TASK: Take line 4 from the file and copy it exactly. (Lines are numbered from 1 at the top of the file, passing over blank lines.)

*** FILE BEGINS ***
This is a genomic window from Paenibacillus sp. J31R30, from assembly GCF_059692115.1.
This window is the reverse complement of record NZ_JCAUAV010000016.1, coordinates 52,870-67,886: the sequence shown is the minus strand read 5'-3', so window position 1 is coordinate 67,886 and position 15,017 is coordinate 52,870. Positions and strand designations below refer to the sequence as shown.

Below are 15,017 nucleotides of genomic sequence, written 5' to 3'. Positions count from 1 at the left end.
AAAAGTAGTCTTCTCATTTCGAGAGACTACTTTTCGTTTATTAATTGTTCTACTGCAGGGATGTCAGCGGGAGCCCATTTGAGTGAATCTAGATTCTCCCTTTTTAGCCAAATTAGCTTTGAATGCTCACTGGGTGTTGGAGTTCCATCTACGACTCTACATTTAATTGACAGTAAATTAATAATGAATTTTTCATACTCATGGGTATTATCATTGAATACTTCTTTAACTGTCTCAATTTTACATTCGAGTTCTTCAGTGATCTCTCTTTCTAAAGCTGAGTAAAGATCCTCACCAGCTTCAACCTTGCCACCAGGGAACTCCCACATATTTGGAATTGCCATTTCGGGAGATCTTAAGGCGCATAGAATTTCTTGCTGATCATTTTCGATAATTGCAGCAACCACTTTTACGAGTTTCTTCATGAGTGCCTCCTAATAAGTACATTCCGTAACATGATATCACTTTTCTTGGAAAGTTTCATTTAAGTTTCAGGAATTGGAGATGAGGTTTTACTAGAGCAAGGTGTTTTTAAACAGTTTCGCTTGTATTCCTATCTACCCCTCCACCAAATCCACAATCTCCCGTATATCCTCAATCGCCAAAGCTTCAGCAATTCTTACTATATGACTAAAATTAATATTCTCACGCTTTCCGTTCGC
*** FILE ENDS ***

AAAAGTAGTCTTCTCATTTCGAGAGACTACTTTTCGTTTATTAATTGTTCTACTGCAGGGATGTCAGCGGGAGCCCATTTGAGTGAATCTAGATTCTCCCTTTTTAGCCAAATTAGCTTTGAATGCTCACTGGGTGTTGGAGTTCCATCTACGACTCTACATTTAATTGACAGTAAATTAATAATGAATTTTTCATACTCATGGGTATTATCATTGAATACTTCTTTAACTGTCTCAATTTTACATTCGAGTTCTTCAGTGATCTCTCTTTCTAAAGCTGAGTAAAGATCCTCACCAGCTTCAACCTTGCCACCAGGGAACTCCCACATATTTGGAATTGCCATTTCGGGAGATCTTAAGGCGCATAGAATTTCTTGCTGATCATTTTCGATAATTGCAGCAACCACTTTTACGAGTTTCTTCATGAGTGCCTCCTAATAAGTACATTCCGTAACATGATATCACTTTTCTTGGAAAGTTTCATTTAAGTTTCAGGAATTGGAGATGAGGTTTTACTAGAGCAAGGTGTTTTTAAACAGTTTCGCTTGTATTCCTATCTACCCCTCCACCAAATCCACAATCTCCCGTATATCCTCAATCGCCAAAGCTTCAGCAATTCTTACTATATGACTAAAATTAATATTCTCACGCTTTCCGTTCGC